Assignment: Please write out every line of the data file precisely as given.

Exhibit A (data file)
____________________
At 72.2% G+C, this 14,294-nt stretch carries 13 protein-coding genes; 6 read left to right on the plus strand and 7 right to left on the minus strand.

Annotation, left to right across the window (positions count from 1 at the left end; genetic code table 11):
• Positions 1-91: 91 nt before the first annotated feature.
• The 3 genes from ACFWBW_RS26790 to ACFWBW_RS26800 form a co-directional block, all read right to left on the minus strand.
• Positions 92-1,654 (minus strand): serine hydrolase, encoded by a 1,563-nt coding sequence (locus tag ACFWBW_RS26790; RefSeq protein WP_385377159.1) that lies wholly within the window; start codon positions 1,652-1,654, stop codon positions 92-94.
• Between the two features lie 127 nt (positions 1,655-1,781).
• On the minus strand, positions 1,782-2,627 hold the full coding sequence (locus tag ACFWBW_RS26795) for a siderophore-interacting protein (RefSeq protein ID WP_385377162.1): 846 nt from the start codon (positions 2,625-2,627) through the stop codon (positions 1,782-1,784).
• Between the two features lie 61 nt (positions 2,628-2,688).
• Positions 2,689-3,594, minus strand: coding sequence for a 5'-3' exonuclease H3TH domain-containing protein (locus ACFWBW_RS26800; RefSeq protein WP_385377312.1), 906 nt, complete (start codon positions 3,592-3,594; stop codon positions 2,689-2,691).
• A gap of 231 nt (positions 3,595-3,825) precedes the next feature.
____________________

At 72.2% G+C, this 14,294-nt stretch carries 13 protein-coding genes; 6 read left to right on the plus strand and 7 right to left on the minus strand.

Annotation, left to right across the window (positions count from 1 at the left end; genetic code table 11):
• Positions 1-91: 91 nt before the first annotated feature.
• The 3 genes from ACFWBW_RS26790 to ACFWBW_RS26800 form a co-directional block, all read right to left on the minus strand.
• Positions 92-1,654 (minus strand): serine hydrolase, encoded by a 1,563-nt coding sequence (locus tag ACFWBW_RS26790; RefSeq protein WP_385377159.1) that lies wholly within the window; start codon positions 1,652-1,654, stop codon positions 92-94.
• Between the two features lie 127 nt (positions 1,655-1,781).
• On the minus strand, positions 1,782-2,627 hold the full coding sequence (locus tag ACFWBW_RS26795) for a siderophore-interacting protein (RefSeq protein ID WP_385377162.1): 846 nt from the start codon (positions 2,625-2,627) through the stop codon (positions 1,782-1,784).
• Between the two features lie 61 nt (positions 2,628-2,688).
• Positions 2,689-3,594, minus strand: coding sequence for a 5'-3' exonuclease H3TH domain-containing protein (locus ACFWBW_RS26800; RefSeq protein WP_385377312.1), 906 nt, complete (start codon positions 3,592-3,594; stop codon positions 2,689-2,691).
• A gap of 231 nt (positions 3,595-3,825) precedes the next feature.